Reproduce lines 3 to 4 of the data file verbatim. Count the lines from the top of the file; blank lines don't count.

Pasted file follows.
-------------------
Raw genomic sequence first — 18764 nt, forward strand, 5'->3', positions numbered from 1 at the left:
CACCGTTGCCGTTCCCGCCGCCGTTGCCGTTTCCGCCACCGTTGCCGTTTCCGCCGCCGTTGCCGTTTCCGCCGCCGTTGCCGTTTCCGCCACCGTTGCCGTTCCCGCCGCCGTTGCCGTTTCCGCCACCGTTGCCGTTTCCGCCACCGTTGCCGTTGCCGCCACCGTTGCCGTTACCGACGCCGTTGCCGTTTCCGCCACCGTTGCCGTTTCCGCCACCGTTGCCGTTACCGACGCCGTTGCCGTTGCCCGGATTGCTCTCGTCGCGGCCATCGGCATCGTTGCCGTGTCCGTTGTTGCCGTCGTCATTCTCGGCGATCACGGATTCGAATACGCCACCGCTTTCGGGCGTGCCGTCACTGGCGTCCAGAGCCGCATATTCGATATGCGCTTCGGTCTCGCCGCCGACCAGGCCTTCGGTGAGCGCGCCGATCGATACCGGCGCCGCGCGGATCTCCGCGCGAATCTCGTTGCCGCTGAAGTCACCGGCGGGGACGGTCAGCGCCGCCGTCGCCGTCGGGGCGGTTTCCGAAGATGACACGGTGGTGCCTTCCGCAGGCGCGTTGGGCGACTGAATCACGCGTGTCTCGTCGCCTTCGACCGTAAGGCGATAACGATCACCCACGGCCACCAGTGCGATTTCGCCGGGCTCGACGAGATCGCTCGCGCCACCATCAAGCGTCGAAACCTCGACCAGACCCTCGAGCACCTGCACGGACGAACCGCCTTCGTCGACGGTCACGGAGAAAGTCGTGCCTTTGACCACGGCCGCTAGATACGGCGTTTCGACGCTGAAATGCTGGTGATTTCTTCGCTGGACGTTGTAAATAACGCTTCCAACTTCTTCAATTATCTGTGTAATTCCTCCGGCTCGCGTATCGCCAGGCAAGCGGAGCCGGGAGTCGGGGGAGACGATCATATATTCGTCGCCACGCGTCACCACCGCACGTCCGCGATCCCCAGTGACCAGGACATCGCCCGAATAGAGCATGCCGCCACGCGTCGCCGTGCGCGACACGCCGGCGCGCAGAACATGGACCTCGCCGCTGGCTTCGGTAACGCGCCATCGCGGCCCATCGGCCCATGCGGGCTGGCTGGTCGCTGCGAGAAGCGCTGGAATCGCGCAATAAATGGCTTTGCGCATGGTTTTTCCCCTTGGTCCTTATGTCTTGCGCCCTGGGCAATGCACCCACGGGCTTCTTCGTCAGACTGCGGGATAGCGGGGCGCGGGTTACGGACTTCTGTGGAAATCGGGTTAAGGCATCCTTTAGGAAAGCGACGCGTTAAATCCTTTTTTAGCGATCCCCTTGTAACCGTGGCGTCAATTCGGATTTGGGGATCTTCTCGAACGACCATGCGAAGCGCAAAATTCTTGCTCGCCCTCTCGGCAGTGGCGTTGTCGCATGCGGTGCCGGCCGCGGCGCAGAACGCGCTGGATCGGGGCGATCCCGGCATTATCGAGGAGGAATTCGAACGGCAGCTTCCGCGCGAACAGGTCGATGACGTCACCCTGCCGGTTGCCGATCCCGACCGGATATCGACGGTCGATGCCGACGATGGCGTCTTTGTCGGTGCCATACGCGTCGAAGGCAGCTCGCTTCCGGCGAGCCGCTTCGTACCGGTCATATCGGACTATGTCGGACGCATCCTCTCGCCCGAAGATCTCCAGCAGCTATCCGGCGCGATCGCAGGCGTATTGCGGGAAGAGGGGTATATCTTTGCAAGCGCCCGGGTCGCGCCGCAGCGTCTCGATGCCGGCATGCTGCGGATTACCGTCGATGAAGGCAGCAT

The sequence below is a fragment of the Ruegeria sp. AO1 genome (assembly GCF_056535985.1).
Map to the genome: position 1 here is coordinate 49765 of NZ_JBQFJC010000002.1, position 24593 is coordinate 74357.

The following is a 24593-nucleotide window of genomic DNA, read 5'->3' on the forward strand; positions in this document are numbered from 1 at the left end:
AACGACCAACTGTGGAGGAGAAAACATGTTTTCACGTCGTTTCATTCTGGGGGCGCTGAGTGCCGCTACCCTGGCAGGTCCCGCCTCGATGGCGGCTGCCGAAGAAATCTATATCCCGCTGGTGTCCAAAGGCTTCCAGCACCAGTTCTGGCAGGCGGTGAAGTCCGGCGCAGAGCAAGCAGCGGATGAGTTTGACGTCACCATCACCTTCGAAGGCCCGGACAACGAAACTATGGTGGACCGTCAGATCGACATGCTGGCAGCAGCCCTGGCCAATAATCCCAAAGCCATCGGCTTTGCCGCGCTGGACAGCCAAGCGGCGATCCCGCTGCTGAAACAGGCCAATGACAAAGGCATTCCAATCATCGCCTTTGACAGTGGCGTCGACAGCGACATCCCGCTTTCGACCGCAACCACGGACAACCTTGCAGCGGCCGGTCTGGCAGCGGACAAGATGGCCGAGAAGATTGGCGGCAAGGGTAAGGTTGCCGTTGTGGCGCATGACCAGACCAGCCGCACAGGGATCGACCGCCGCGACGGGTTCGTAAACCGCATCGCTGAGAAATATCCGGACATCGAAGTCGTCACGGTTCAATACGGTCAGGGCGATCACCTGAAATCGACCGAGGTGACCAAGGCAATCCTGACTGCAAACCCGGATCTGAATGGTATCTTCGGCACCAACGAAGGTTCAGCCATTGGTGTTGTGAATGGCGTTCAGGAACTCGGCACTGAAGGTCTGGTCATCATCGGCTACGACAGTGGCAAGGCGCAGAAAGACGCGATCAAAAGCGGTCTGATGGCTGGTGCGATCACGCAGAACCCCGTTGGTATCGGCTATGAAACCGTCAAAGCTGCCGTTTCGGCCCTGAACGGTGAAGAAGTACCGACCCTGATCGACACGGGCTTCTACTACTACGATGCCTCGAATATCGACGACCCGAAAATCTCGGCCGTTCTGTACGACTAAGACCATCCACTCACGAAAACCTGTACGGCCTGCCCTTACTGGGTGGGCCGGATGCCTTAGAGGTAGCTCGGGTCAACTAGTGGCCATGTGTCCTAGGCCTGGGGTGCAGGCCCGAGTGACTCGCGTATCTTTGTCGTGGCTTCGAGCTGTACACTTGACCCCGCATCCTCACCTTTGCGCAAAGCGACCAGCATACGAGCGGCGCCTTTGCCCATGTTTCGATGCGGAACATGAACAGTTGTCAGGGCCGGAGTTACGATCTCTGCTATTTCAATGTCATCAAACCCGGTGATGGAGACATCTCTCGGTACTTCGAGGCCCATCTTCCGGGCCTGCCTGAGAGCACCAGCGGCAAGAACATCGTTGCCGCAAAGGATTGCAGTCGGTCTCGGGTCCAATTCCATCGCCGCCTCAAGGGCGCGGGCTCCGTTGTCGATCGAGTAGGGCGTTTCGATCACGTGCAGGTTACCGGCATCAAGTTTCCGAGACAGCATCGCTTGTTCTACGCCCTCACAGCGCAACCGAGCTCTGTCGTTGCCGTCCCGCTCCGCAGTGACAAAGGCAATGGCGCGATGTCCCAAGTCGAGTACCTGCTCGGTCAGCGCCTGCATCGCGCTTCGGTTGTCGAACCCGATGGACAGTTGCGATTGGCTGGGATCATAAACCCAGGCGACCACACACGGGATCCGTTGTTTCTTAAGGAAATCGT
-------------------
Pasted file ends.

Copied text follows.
The sequence below is a fragment of the Ruegeria sp. AO1 genome (assembly GCF_056535985.1).
Map to the genome: position 1 here is coordinate 49765 of NZ_JBQFJC010000002.1, position 24593 is coordinate 74357.